With zero signs of abating, hundreds of thousands of pro-democracy protestors lined the streets around Hong Kong's financial and shopping districts on Sunday, demanding the Beijing-backed Hong Kong government fulfill their demands, reported Reuters.
The semi-peaceful protest, a drastic change from violent ones in the last several weeks that have been raging for at least six months, plunged the city into a dangerous recession in Nov., attracted at least 800,000 participants on Sunday, according to protest organizer Civil Human Rights Front. Though Hong Kong police said, approximately 200,000 showed up.
Reuters quoted protest chants as some said, "Fight for freedom! Stand with Hong Kong!," while they marched across Victoria Park in the city's shopping district and financial area.
A protestor, by the name of Lawrence,23, told Reuters that, "It's Christmas time soon, but we're not in the mood to celebrate anymore."
The Wall Street Journal spoke with Johnny Tung, 41, who joined the march with his two sons. He said, "as a Hong Konger, it's my duty to be here today. Our people have tried protesting peacefully, we've done it more violently, but again and again, we've been ignored. I just want the government to please just respond to the people so society can return to peace."
China has become more vocal about Western powers interfering in the Hong Kong protests since the US signed the Hong Kong Human Rights and Democracy Act HKHRDA) into law last month. This allows Washington to impose sanctions against Chinese and Hong Kong leaders responsible for human rights violations during the protests.
Beijing was furious when the US lawmakers passed HKHRDA, which they have vowed to retaliate with a no-entry list for US lawmakers behind drafting the bill, along with other government officials, though the true extent of the retaliation remains a mystery.
On Saturday, we noted that the president of the American Chamber of Commerce in Hong Kong was detained and then denied access to the neighboring Chinese city of Macau.
Protesters on Sunday had five demands for the unpopular Beijing-backed Carrie Lam government. Some of the requests include a complete withdrawal of the extradition bill from the legislative process, release and pardon of arrested protesters, and resignation of Lam.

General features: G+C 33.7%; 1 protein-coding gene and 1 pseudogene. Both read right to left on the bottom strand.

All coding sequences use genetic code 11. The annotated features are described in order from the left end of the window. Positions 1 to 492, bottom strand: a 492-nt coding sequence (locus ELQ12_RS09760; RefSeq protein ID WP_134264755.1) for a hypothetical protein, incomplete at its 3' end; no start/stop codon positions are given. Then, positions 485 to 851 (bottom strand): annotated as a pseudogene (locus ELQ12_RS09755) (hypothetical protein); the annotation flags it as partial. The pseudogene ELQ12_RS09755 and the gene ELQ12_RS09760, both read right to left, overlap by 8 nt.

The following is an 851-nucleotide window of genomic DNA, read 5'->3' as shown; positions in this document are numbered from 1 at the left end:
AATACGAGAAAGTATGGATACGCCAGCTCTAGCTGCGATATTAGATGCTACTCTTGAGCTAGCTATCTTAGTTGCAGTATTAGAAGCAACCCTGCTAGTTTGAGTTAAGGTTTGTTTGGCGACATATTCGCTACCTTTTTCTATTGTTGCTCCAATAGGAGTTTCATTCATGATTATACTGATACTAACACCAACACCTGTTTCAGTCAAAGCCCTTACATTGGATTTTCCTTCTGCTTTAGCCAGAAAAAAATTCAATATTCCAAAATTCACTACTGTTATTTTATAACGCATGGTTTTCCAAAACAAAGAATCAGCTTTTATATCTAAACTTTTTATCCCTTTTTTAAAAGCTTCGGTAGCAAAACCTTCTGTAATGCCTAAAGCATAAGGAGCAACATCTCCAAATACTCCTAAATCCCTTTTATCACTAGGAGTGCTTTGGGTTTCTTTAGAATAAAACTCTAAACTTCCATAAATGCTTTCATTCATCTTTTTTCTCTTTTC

Thousands on social media accounts documented the massive march with tons of video showing hundreds of thousands of protestors walking the streets.
NOW - #Hong Kong The organizers of the large-scale demonstrations which kicked off HKong's months-long protest movement earlier this year are taking to the streets again Sunday, in a bid to maintain pressure on the city's government following the success of pro-democracy groups pic.twitter.com/wsIjNYT9Rk— -🇦🇺🇺🇸🇦🇺- (@Frolencewalters) December 8, 2019
If you made a bet on Hong Kong’s pro-democracy movement still bringing out huge crowds after six consecutive months of demonstrations, well done, please collect your winnings pic.twitter.com/rjs5uId9ST— Rachel Blundy (@rachelblundy) December 8, 2019
VIDEO: Watch as thousands of Hong Kong protesters thronging the city's streets create a display of lights by holding aloft their mobile phones pic.twitter.com/QD2K7jITJh— AFP news agency (@AFP) December 8, 2019
The latest acceleration in social-economic turmoil in Hong Kong suggests that more unrest is coming for 1Q20. If China starts losing control of the city, then Beijing could be inclined to deploy PLA troops. It seems that this worst-case scenario might be realized sometime in 2020 if the escalation continues.
The question everyone is asking: With the Hong Kong bill passed into law -- when do US lawmakers start sanctioning China and Hong Kong leaders over human rights violations?